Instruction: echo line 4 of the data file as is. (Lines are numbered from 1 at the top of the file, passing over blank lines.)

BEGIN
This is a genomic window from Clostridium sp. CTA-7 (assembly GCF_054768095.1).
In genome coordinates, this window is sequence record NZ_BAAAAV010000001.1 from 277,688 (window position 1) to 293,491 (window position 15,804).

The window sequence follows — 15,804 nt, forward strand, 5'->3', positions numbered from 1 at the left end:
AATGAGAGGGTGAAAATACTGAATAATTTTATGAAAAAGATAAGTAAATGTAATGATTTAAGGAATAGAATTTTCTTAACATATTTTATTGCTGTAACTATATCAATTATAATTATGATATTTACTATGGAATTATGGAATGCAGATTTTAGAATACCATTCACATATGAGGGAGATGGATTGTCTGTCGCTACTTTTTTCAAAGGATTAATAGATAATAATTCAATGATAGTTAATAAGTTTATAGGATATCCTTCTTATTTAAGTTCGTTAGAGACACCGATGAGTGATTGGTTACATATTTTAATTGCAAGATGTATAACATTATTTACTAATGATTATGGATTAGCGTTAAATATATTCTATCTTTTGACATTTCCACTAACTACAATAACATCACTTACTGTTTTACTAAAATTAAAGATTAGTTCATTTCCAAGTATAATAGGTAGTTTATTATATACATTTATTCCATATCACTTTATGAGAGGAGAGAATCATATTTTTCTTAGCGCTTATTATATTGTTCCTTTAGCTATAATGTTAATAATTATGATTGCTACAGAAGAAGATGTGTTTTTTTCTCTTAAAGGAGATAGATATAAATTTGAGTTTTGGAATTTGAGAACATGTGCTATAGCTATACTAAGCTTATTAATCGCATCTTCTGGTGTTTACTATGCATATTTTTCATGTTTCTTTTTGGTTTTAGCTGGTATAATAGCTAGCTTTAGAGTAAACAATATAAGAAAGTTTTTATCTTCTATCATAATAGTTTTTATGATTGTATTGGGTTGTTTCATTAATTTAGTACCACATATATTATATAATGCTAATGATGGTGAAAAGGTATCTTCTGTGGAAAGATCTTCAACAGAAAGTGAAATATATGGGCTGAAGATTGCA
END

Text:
AATGAGAGGGTGAAAATACTGAATAATTTTATGAAAAAGATAAGTAAATGTAATGATTTAAGGAATAGAATTTTCTTAACATATTTTATTGCTGTAACTATATCAATTATAATTATGATATTTACTATGGAATTATGGAATGCAGATTTTAGAATACCATTCACATATGAGGGAGATGGATTGTCTGTCGCTACTTTTTTCAAAGGATTAATAGATAATAATTCAATGATAGTTAATAAGTTTATAGGATATCCTTCTTATTTAAGTTCGTTAGAGACACCGATGAGTGATTGGTTACATATTTTAATTGCAAGATGTATAACATTATTTACTAATGATTATGGATTAGCGTTAAATATATTCTATCTTTTGACATTTCCACTAACTACAATAACATCACTTACTGTTTTACTAAAATTAAAGATTAGTTCATTTCCAAGTATAATAGGTAGTTTATTATATACATTTATTCCATATCACTTTATGAGAGGAGAGAATCATATTTTTCTTAGCGCTTATTATATTGTTCCTTTAGCTATAATGTTAATAATTATGATTGCTACAGAAGAAGATGTGTTTTTTTCTCTTAAAGGAGATAGATATAAATTTGAGTTTTGGAATTTGAGAACATGTGCTATAGCTATACTAAGCTTATTAATCGCATCTTCTGGTGTTTACTATGCATATTTTTCATGTTTCTTTTTGGTTTTAGCTGGTATAATAGCTAGCTTTAGAGTAAACAATATAAGAAAGTTTTTATCTTCTATCATAATAGTTTTTATGATTGTATTGGGTTGTTTCATTAATTTAGTACCACATATATTATATAATGCTAATGATGGTGAAAAGGTATCTTCTGTGGAAAGATCTTCAACAGAAAGTGAAATATATGGGCTGAAGATTGCA